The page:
Chapter 11 -

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Transcript Chapter 11 -

Chapter 11
Marketing Mix Variables
Objective: determining the marketing mix variables: product, price,
place and promotion to accomplish the objectives
Strategies & Tactics
Marketing strategies; are plans of action that shows
how marketing mix variables will be used to accomplish
annual objectives and grand strategies.
Marketing action plans or in other words, tactics;
include the specifics of how the marketing mix
variables will be used to implement the strategies.
Tactics give answers to: what will be done? Where will
it be done? When and how will it be promoted? Who
will be responsible for implementation? And how much
will be budgeted?
Philosophies of Strategy Preparation
There are two contrasting philosophies of strategy
preparation; top-down and bottom-up.
Top-down strategies are developed by upper
Bottom-up strategies are developed with input from all
staff personnel, unit managers, first-line supervisors,
and line employees, though orchestrated by the top
management. E.g. waiters.
It is not possible to develop effective strategies without
input from the personnel, since they will be
implementing them.
Market Driven versus
Product Driven
The actual and potential customers for any given
product or service should be the primary consideration
in strategy formulation.
Market Driven Firm
Research focus: environmental (PEST AND PECCS) and the
company’s abilities to extract the maximum advantage from
Product focus: based on customers’ wants. “But the aim of
marketing is to make selling superfluous. The aim of
marketing is to know and understand the customer so well
that the product or service sells itself ” (Drucker, 1974)
Product Driven Firm
Research focus: company
Product focus: based on making an excellent product. “I
know what the customers want”. “If you build mousetrap,
the world will only beat a path to your door if they need a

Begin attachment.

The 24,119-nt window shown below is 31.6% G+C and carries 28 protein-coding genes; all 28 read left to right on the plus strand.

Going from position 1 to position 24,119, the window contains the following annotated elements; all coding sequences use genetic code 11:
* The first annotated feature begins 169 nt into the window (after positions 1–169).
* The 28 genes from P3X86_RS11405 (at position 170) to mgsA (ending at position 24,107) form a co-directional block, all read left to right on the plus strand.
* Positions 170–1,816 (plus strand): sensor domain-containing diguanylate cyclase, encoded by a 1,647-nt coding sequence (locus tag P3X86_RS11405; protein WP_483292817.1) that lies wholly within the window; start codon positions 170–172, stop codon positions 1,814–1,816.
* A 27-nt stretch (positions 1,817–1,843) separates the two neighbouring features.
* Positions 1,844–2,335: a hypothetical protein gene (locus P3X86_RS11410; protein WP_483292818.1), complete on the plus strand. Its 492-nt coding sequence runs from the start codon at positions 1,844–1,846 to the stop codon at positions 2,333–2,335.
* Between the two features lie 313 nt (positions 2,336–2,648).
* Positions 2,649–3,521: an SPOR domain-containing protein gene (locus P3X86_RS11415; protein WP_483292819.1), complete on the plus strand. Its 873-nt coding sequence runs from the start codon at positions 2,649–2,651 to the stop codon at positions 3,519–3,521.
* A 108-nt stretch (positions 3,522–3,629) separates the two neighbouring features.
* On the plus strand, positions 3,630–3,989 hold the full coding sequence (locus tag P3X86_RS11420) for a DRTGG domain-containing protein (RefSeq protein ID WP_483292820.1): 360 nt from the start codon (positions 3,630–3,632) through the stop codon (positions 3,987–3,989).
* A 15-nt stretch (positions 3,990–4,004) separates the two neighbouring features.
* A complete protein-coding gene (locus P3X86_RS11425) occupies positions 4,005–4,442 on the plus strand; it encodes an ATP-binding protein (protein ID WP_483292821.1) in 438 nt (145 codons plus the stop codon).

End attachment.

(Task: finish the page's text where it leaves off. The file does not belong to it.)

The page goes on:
better mousetrap”. Product driven firms generally stay with
the same product offering (a successful one by accident) too
Development Process
First, present strategies should be reviewed to see
which are compatible with new objectives and which
are not.
The amount of required new strategies will vary based
the dynamics of the environment and
the desire for change on the part of management.
In many instances, there will be few changes.
However, whatever the decision, it will determine the
basic direction of the firm for the coming years.
Generally, management, financial (the desired debt-toequity ratio, profit and cost goals do vary much from
year to year) and grand strategies related to marketing
may not need drastic changes.
However, functional marketing strategies represent the
greatest area of change, since there are more factors to
consider – PEST and PECCS, grand strategies, and the
4P’s – which are subject to greater fluctuations than
those for operations or financial strategies.
Restaurants, since they need to keep their menus
current, generally have more changes that do hotels.
“thinking outside the box”
Pretesting Strategies
Managers can test their strategies in any of three
Conceptual or intuitively, based on the personal
experience and judgment.
 Theoretically, based on published research on the
topic (public domain research)
 Empirically, by trying them out (lab or field test).
Causes of Ineffective Strategies
limited cross-functional cooperation
overambitious management
product driven, rather than market driven
subjective, rather than objective, appraisal of the
environment or the abilities of the business
too many strategic plans ignore threats (generally the
emphasis put on the opportunities)
not seeking consensus among those who will carry out the
forgetting that the ultimate objective is to win the war,
not every battle
rubberstamping of strategies
not setting effective policies and action plans
Products and Services
Here, the decisions include new products or
services to be offered + changes to be made in
existing products and services, packaging, and
design of the physical facilities, such as exterior
appearance and internal atmosphere and the
firm’s brand (its name and logo)
In the grand strategies section, the concern was
on the possible changes in the firm’s offering;
here, it is on the action plan – on the specific
changes to implement.
 When searching for new products and services,
one should not forget that customers are usually
much more concerned with the professional
execution of the basics (clean room, a
comfortable bed, friendly service) than with
innovative new services or differentiation
(McCleary, Weaver, 1992; West, Olson, 1990)
Typical Considerations for Product Strategies
Are new products designed for a particular market
Are improvements in product quality necessary?
Where does the company stand as far as its relative
perceived product/service quality (RPPQ) and relative
perceived value (RPV), and what changes should be
considered to reach the desired RPPQ or RPV ratings?
Which products and services have the greatest gross
What USPs will be offered, such as fresh-baked bread
or desserts, large platters for entrees, extensive wine list